SignWriting Article

Gagnon & thibeault atg at VIDEOTRON.CA
Thu Feb 1 19:30:37 UTC 2007

Hi Sergio, 
In addition, a distinction should be made between communicative proficiency
and academic proficiency.  Communicative proficiency refers to the ability
to use a language for ordinary everyday purposes whereas academic
proficiency refers to the ability to engage in the language of classroom
discourse and school/academic texts (English, Math, Sciences
I won’t talk about communicative proficiency.  I will focus on academic
proficiency.  The hearing children who use the majority language learn to
share the same language (a written form and a spoken form).  They learn
another minority language.  They try to figure out and observe in order to
share two different languages between a written majority form and a written
minority form.  Also they try to listen and read directly the same minority
language between  a written minority form and a spoken minority form. 
There are several types of bilingualism.  The most important difference is
between balanced bilingualism and unbalanced bilingualism.
Balanced bilingualism refers to equal proficiency in two languages. The
situation of real balanced bilingualism is rare in the world.  Unbalanced
bilingualism refers to good proficiency in a language and less proficiency
in another one.  The real situation of the unbalanced bilingualism is common
in the world.  For example, the Canadian students who learn English and
French at school.  They often have more abilities in the majority language
than in the minority language. This is an example of unbalanced
Remember that 90% of the deaf children have hearing parents. That is an
important factor.  Most Deaf children who have severe or profound hearing
loss can barely get by in their language.  They begin learning the minority
sign language at school and they also begin reading the majority language at
the same time.  They OFTEN refuse to read it for a long time.  Why such
refusal?  Because the signed form and the written majority form do not share
the same language.  If Deaf children learn their same minority sign language
through a Sign Writing form and a signed form, they may accept to develop
and accept reading Sign Writing.  Once they master their sign language
knowledge and their SW knowledge, they may trust and accept the majority
language.  They try to figure out and observe to share two different
languages between a SW form and a written majority form based on academic
texts.  But, Deaf children cannot hear a spoken form and cannot sound out a
spoken or written majority form.  If Deaf children learn using medias with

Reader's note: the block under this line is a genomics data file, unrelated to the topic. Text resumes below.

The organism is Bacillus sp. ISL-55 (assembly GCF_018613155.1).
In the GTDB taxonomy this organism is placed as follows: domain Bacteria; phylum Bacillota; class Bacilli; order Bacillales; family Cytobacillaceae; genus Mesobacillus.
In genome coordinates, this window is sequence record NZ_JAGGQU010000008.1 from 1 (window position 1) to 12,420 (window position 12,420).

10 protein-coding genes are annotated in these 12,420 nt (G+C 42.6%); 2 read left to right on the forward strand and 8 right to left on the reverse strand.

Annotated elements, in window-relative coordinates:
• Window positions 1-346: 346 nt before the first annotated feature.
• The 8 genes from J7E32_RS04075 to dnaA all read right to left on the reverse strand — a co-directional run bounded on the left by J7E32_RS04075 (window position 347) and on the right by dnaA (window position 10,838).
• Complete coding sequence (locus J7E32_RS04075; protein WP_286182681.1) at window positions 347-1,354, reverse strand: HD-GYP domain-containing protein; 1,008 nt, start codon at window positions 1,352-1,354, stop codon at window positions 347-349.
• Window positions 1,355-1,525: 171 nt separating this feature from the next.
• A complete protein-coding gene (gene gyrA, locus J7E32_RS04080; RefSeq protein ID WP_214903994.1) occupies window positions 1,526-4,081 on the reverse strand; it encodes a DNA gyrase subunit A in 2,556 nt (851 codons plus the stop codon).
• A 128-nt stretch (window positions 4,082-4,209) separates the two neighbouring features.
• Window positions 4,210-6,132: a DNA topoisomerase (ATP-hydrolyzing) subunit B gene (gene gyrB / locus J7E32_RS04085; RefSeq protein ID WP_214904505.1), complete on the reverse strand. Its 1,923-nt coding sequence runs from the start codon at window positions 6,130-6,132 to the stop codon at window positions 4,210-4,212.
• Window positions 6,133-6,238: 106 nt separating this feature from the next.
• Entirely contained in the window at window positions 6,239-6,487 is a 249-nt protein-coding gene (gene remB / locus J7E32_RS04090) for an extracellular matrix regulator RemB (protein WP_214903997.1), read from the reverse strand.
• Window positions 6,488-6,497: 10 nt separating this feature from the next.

or without closed captions, the signed form and the written majority form do
not share the same language based academic texts.  Remember that unbalanced
languages are common in the world.  If they do not know Sign Writing, they
must struggle with their life in the world because they are only skilled in
using a sign language (communicative proficiency) and they are limited to
read and to write the majority language.  If they know how to use Sign
Writing for reading and writing, they are skilled in using sign language
(communicative proficiency) and in reading and writing Sign Writing
(academic proficiency).  Maybe, they are less fluent in reading and writing
a majority language because of unbalanced bilingualism. Therefore they must
fight for their human rights using the SW for a job in the ever-changing
SW tools are beneficial to Deaf children. SW enables them  to discover the
world with more autonomy by choosing either a SW form or a written majority
form. Because having a SW knowledge (metalinguistic) makes everything more
accessible. It is easier to observe, analyze, compare two different
languages based on academic texts.  If they do not know a SW, they are
dependent on others, e.g. they often have to ask new words/unknown words to
their teachers who may lose patience over this.  If using medias, Deaf
children who never learned a SW often have to ask questions because they are
unable to be autonomous and indepedent people. 

From: owner-sw-l at
[mailto:owner-sw-l at] On Behalf Of Sergio Ribeiro
Sent: 26 janvier 2007 11:34
To: sw-l at
Subject: [sw-l] SignWriting Article
Hello friends,
I am writing article about signwriting use in deaf class, this article will
be to the new Magazine. But here in Brazil many peoples, teacher and
linguistics, disagree if writing sign languages is really important or
necessary, because today we have another medias like DVD, CD-ROM, etc, using
video format. What you think about and Deaf members of DAC have what point
of view ?
I want to write this more specific is possible !
My article title is “SignWriting – Why not ?”. I will explain about sign
language history, Stokoe studies and notation, person of the pass that say
about sign writing possible like Itard, Bebian and Alexander Graham Bell.
But most important point is using sign language at moment, now. Who are
using ? Is signwriting great toll for teaching deaf in new approach,
bilingual approach ?
I will be many thankful to see your opinion ! 
Sergio Ribeiro
Centro Educacional Cultura Surda
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